Sunday, February 15, 2009

Epigenetic change during pregnancy

Regular readers of this blog will know that I have commented on epigenetic change before. Epigenetics is rapidly emerging as a significant contributor to our understanding of the ways in which our genes influence both behavior and disease.

Briefly, epigenetic changes to genes do not result in mutations, alterations in the gene sequence, but they do result in changes in the way a gene is translated into protein. In other words, epigenetic changes alter the phenotype (observed characteristic) of the person without changing the genotype (the actual gene they carry).

In a paper out this week researchers from the University of Cincinnati reported that children with in utero exposure to polycyclic aromatic hydrocarbons (PAH – common car pollutants) were more likely to develop early onset asthma (by age 5) and this was linked to epigenetic change in a gene associated with the development of asthma (ACSL3). Living in urban environments has always had certain risks associated with it, but as the earth’s population continues to immigrate into urban centers, we must attempt to anticipate the genetic and epigenetic changes that will result.

Since it was first described, epigenetic change has fascinated me. Certainly its association with disease is important, but even more interesting is its association with behavior. Can exposure to environmental stimulus modify behavioral norms? The early answer appears to be yes, but time will tell. Since exposure to pollutants can affect later disease in children, one wonders whether other behavior in pregnant women can affect disease and behavioral outcomes in their children. In addition, we now believe that epigenetic can be passed on to offspring – do the choices (whether chemical or behavioral) of either parent affect children in epigenetic ways that go beyond and yet reinforce decisions about child-rearing. Perhaps so…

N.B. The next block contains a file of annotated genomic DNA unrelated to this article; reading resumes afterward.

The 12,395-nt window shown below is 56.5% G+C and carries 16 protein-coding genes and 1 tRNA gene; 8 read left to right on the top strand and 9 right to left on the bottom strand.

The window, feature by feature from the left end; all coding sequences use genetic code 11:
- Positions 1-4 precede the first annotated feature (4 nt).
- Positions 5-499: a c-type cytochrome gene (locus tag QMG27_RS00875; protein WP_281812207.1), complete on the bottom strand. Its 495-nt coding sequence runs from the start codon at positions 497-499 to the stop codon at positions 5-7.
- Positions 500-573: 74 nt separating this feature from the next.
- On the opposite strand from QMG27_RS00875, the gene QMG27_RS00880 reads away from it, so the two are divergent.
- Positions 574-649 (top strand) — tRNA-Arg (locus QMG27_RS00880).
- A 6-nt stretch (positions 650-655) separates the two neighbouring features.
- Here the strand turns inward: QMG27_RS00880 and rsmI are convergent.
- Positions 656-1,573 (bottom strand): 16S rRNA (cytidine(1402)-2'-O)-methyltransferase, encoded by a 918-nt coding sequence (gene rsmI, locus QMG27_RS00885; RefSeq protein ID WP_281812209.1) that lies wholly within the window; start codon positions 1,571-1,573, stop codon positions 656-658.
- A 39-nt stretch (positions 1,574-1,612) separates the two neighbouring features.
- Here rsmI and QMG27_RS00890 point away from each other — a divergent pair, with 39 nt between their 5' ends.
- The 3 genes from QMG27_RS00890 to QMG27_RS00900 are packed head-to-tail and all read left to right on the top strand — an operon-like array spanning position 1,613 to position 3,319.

These are profoundly interesting questions both on the personal level and on the level of community and the human race as a whole. One wonders what affect increased urbanization will have on the very structure of the human DNA. Are certain behavioral norms that are more common in cities than in rural communities being reinforced at the epigenetic level? If they are, will these traits become ever more engrained in the fabric of what it is to be human? Then, what affect will new behavioral norms have on our understanding of religious doctrines as expressed through the centuries of church tradition? Is there a genetic underpinning for what many have called the loosening of behavioral standards in some Christian traditions? Though we cannot prove it (yet), the idea is thought provoking.

Friday, February 6, 2009

Want your sequence?

New Scientist is reporting today that the cost of a complete genome sequence has dropped to a mere $5000. This announcement will lead to profound breakthroughs in genetics research - particularly in our understanding of the SNP's genomics scientists say will be necessary for use to design personalized therapies.

We will be able to know - for a relatively modest cost - the exact DNA sequences for thousands of disorders and diseases. Perhaps we will finally be able to understand the contribution of genetics to complex human behaviors.

In addition to complete genomic sequences, at least three more breakthroughs are necessary before we can take full advantage of our genetics:
  1. A computational breakthrough that can not only map the differences between genomes with billions of letters, but also cull out the significant differences in the coding sequences.
  2. A way to map epigenetic modification in genome-wide analysis. Carrying a gene is not enough, it must be expressed to contribute to a person's phenotype.
  3. A database of human disease that contains what is now considered to be private information for comparison to genetic information.